When it goes up by $1000 per false report, they'll notice the bill for several million on their last takedown of 2000 links.

      • Dirty Dave

        Hold on, this is an American thing, DCMA, right? So... Sue? Americans are great at that

        • Craig M

          Americans are great at everything, that's why we are the worlds superpower. Try not to be jealous(too late, I know)

          • Dirty Dave

            Lol of you say so

          • Michael Mantion

            The US USED to be great at everything. The only thing we are good at now is the military and we never use it properly anymore. In the end Korea is kicking our but in technology, capitalism is stronger in china and India that the largely socialist USA. Countless countries are advancing with leaps and bounds. One good thing is the US finally is the number 1 producer of Oil in the world, but we still are not producing enough to meet our needs. The US was the best but we are crippled by our government restrictions and socialist laws.

  • Ambroos

    Bots scanning automatically... While it's unfortunate Cyveillance didn't properly check things, it can happen. The action Qualcomm has taken is the best there is.

    It was a sloppy DMCA request anyway. You don't take down your own repos and repos from big partners like Sony if you actually bothered to read them.

    • Mike Reid

      Sloppy, yes.

      I've seen files in AOSP with accidentally still left in "Broadcom confidential" warnings.

      Stuff happens. In this case Cyveillance is trying to make a buck by automating instead of hiring people. I'd hope Qualcomm will fire them or at least ensure they avoid this in future.

  • Davide Brutti

    "Under the U.S. Digital Millennium Copyright Act (17 U.S.C. § 512)"

    Github is not physically in the US, I'll say f***k you, the whole internet does not belong to the United States.

    • RainMotorsports

      The servers aren't which does give it some saving grace. The company is though.

    • TDN

      You are incorrect, GitHub offices are located in San Francisco, CA

      http://investing.businessweek.com/research/stocks/private/snapshot.asp?privcapId=106619940

      • http://twitter.com/anishbhalerao Anish Bhalerao

        There are McDonald's outlets in Afghanistan.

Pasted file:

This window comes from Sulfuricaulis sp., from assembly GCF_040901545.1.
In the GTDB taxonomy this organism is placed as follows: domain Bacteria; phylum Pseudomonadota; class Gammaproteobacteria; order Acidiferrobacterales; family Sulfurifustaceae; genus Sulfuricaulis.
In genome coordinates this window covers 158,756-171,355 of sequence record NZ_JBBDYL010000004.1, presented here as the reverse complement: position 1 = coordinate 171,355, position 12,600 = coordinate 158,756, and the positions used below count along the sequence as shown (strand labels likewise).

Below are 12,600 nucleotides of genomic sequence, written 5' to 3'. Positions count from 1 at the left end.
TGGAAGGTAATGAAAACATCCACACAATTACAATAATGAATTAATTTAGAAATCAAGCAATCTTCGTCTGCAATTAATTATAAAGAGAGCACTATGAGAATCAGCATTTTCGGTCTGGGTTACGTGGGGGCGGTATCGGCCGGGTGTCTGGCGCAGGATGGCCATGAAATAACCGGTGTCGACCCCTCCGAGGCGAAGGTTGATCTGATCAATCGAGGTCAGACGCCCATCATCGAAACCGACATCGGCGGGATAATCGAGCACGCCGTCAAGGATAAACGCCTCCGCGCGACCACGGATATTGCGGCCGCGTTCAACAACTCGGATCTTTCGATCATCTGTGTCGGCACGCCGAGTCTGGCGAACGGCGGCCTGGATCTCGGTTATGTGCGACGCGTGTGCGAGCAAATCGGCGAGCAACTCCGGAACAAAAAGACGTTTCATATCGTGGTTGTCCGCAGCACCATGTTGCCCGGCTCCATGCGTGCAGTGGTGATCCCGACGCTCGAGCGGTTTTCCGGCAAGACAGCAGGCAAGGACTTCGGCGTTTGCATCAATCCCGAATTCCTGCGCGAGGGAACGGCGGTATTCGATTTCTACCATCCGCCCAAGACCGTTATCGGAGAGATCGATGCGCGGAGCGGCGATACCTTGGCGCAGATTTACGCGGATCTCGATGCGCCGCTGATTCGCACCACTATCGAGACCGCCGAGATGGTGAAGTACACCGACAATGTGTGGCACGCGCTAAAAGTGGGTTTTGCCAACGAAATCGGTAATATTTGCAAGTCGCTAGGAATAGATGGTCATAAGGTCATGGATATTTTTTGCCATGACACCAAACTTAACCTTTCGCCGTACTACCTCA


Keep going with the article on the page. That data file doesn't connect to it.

That doesn't mean it is an Afghani company.

        • Dirty Dave

          Are tough saying github should move to Afghanistan?
          I'd run the office there if they did lol

        • MyLeftNut

          TDN never said they were an American Company thou, only pointed out that they have a physical presence in the U.S. which is a direct reply to what Davide wrote.

          • TDN

            I didn't directly say they are a American company, no, but in fact they are.

        • TDN

          In fact, it does infer that McDonalds has to follow Afghani law, thus by extension, even if GitHub were not an American company, which they are by the way, because they have offices in the USA, they have to obey US law.

          Why do you think international companies are so hesitant to set up offices in the US? It is not because of the taxes, I promise you that.

  • Barnassey

    This is good. This will make more people rethink about using qualcomm products. Any company that will be that aggressive and say it was a mea culpa and still block the file is not a company that values your business.

  • Arcest

    They need GIT over P2P with encryption or something. No related entry on cyanogenmod blog to this moment, weird.

  • http://www.iDimensionz.com Jim Mullen

    The heavy handedness in the IT world needs to stop! First Microsoft with No-IP and now this.

  • Dirty Dave

    Yeah I don't like Qualcomm anymore

    • http://twitter.com/ryocoon Kurtis Whittington

      This isn't so much Qualcomm and more an overzealous IP watchdog attorney that was hired by Qualcomm. If it was Qualcomm proper, why would they DMCA their own public open-source Repos? As noted it was issued by "Cyveillance" which was seen before doing shotgun style take-downs on youtube for RIAA and MPAA corporations.